This boat, so central to the scene, is rather strangely parked athwart the course, its oarsmen neatly arranged in four pairs, apparently taking no part in the action at all other than observing it. Their boat is adjacent to the sylvan Ditton shore that, as Mallory observes, is mentioned by Bell’s Life at the time as a refuge, especially for the ladies, in sharp contrast to the opposite bank. There a stampeding crowd of spectators are in danger of being trodden down by equestrians hurtling pell-mell along the tow-path, forerunners of today’s crazed cyclists.
This central boat is the only one flying a ceremonial flag. It is coloured the royal purple, as are the shirts of its crew, and evidently belongs to King’s, the tip of its flagstaff providing confirmation of this by pointing up to the King’s College Chapel on the horizon (more determinate than the nondescript chimney and spire that flank it on either side).
In a note that, incidentally, gives the lie to Rouse Ball’s attribution of the event to 1837, the then captain of Lady Margaret writes that 1838 saw the first appearance of a King’s boat on the river, adding, perhaps a trifle ambivalently, that it was the prettiest. King’s has lived up to this somewhat platonic image ever since, its boats rarely showing much appetite for competitive sporting activity. Its rowing website gives pride of place to Alan Turing.
In the face of it, it really does look as if the 1838 aquatint, apparently the oldest known illustration of collegiate rowing on the Cam, had been commissioned by someone who wished to commemorate the arrival on the river of the King’s boat, perhaps even designed to reflect the college’s aesthetic ethos.
If this is so, the title of the picture, The Boat Race, though not a misnomer, is a trifle misleading. That at least is how it appears to an interloping cricketer foolish enough to stick an oar in.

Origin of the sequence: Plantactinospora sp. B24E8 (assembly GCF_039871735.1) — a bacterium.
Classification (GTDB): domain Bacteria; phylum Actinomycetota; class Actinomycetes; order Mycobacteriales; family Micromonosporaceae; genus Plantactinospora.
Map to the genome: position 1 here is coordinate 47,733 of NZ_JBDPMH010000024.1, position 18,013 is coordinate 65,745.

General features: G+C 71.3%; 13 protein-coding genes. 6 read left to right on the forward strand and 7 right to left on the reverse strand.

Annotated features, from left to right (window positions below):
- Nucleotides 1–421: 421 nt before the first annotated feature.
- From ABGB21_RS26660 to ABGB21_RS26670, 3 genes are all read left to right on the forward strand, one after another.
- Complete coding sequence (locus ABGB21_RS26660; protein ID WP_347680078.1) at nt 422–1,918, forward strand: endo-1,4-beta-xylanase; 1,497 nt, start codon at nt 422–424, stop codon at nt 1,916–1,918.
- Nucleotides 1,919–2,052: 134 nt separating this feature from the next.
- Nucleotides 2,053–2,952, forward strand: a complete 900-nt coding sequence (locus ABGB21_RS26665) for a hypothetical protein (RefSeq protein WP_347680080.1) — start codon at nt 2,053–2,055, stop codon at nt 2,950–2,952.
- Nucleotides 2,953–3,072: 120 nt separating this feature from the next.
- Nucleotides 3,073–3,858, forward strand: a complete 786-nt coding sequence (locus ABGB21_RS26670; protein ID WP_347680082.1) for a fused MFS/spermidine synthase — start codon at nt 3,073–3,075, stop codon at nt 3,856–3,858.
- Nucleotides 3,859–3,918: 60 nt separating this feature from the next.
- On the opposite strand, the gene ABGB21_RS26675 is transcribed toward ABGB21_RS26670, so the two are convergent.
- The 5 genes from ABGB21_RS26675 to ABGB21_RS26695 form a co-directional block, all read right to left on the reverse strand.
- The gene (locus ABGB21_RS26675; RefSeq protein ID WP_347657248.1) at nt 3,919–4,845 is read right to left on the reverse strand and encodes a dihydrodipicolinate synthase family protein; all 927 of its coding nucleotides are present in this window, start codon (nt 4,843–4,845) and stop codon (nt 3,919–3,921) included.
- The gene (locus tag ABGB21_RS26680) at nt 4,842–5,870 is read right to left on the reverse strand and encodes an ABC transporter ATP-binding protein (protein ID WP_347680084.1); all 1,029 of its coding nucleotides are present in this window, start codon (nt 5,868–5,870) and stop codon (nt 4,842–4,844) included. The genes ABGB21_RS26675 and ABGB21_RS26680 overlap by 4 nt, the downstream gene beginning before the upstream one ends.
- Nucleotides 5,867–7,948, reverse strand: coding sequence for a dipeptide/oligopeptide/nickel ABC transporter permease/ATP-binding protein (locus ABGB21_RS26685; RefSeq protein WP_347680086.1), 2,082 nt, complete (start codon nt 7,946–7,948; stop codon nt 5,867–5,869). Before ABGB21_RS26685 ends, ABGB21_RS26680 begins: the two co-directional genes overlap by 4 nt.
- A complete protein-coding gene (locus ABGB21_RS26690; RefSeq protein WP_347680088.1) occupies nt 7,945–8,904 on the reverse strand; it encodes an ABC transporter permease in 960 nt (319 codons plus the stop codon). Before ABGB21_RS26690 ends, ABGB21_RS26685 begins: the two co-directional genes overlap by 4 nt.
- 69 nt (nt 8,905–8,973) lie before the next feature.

*John Drew, a poet and tutor, is Twelfth Man in the Clare Hall Cambridge Cricket XI that routinely includes players from a dozen countries. As an infant in 1940, John attended his first cricket match – between two villages in Kent – which was interrupted by a dogfight between RAF and Luftwaffe aircraft. John has told that story in The Cricket Monthly. In another article for the magazine, “Cuppers, Fenner’s, winners, dinners”, John tells the story of the trials of tribulations suffered by Clare Hall, a very small graduate college, during a Cambridge cricket season.
John’s concern with rowing has hitherto been confined to trying to establish (so far in vain) that Captain John Hodsoll (1622-1683), the beloved great-grandfather of William Hodsoll, cricket’s first named fast bowler, was a cricketer no less than the succeeding generations of Hodsolls. William’s favourite painting (now lost) was of his great-grandfather rowing Charles II on the occasion of a ceremonial visit to the Fleet on the Medway. John has also made the suggestion that the local Kolis who saw East India Company marines first playing cricket on Indian shores in 1721 might have supposed they saw someone throwing a small cannonball at a target defended by someone else trying to stave it off with (as it may have been) an oar.